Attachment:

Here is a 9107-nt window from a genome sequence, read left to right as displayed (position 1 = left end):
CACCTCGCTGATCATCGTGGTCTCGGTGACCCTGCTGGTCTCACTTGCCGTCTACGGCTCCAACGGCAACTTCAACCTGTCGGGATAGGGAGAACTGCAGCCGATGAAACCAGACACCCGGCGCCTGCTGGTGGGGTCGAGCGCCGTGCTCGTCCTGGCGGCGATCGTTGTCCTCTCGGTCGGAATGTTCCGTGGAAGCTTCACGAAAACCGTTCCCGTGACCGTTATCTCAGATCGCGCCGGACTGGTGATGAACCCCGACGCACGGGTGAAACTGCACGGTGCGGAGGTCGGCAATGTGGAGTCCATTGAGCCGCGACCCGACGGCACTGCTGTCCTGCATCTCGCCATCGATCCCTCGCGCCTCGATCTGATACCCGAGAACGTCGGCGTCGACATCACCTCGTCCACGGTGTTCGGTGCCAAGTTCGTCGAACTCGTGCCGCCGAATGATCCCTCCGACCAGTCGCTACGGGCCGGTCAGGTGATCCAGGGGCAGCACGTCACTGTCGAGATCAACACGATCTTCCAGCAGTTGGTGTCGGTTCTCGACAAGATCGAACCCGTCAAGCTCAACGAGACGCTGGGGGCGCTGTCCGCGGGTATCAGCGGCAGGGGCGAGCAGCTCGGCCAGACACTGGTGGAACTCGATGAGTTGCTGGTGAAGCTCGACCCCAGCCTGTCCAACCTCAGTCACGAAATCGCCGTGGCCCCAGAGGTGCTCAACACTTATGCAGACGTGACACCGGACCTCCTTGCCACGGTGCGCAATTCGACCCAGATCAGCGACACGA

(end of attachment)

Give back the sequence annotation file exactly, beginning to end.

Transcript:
Here is a 9107-nt window from a genome sequence, read left to right as displayed (position 1 = left end):
CACCTCGCTGATCATCGTGGTCTCGGTGACCCTGCTGGTCTCACTTGCCGTCTACGGCTCCAACGGCAACTTCAACCTGTCGGGATAGGGAGAACTGCAGCCGATGAAACCAGACACCCGGCGCCTGCTGGTGGGGTCGAGCGCCGTGCTCGTCCTGGCGGCGATCGTTGTCCTCTCGGTCGGAATGTTCCGTGGAAGCTTCACGAAAACCGTTCCCGTGACCGTTATCTCAGATCGCGCCGGACTGGTGATGAACCCCGACGCACGGGTGAAACTGCACGGTGCGGAGGTCGGCAATGTGGAGTCCATTGAGCCGCGACCCGACGGCACTGCTGTCCTGCATCTCGCCATCGATCCCTCGCGCCTCGATCTGATACCCGAGAACGTCGGCGTCGACATCACCTCGTCCACGGTGTTCGGTGCCAAGTTCGTCGAACTCGTGCCGCCGAATGATCCCTCCGACCAGTCGCTACGGGCCGGTCAGGTGATCCAGGGGCAGCACGTCACTGTCGAGATCAACACGATCTTCCAGCAGTTGGTGTCGGTTCTCGACAAGATCGAACCCGTCAAGCTCAACGAGACGCTGGGGGCGCTGTCCGCGGGTATCAGCGGCAGGGGCGAGCAGCTCGGCCAGACACTGGTGGAACTCGATGAGTTGCTGGTGAAGCTCGACCCCAGCCTGTCCAACCTCAGTCACGAAATCGCCGTGGCCCCAGAGGTGCTCAACACTTATGCAGACGTGACACCGGACCTCCTTGCCACGGTGCGCAATTCGACCCAGATCAGCGACACGA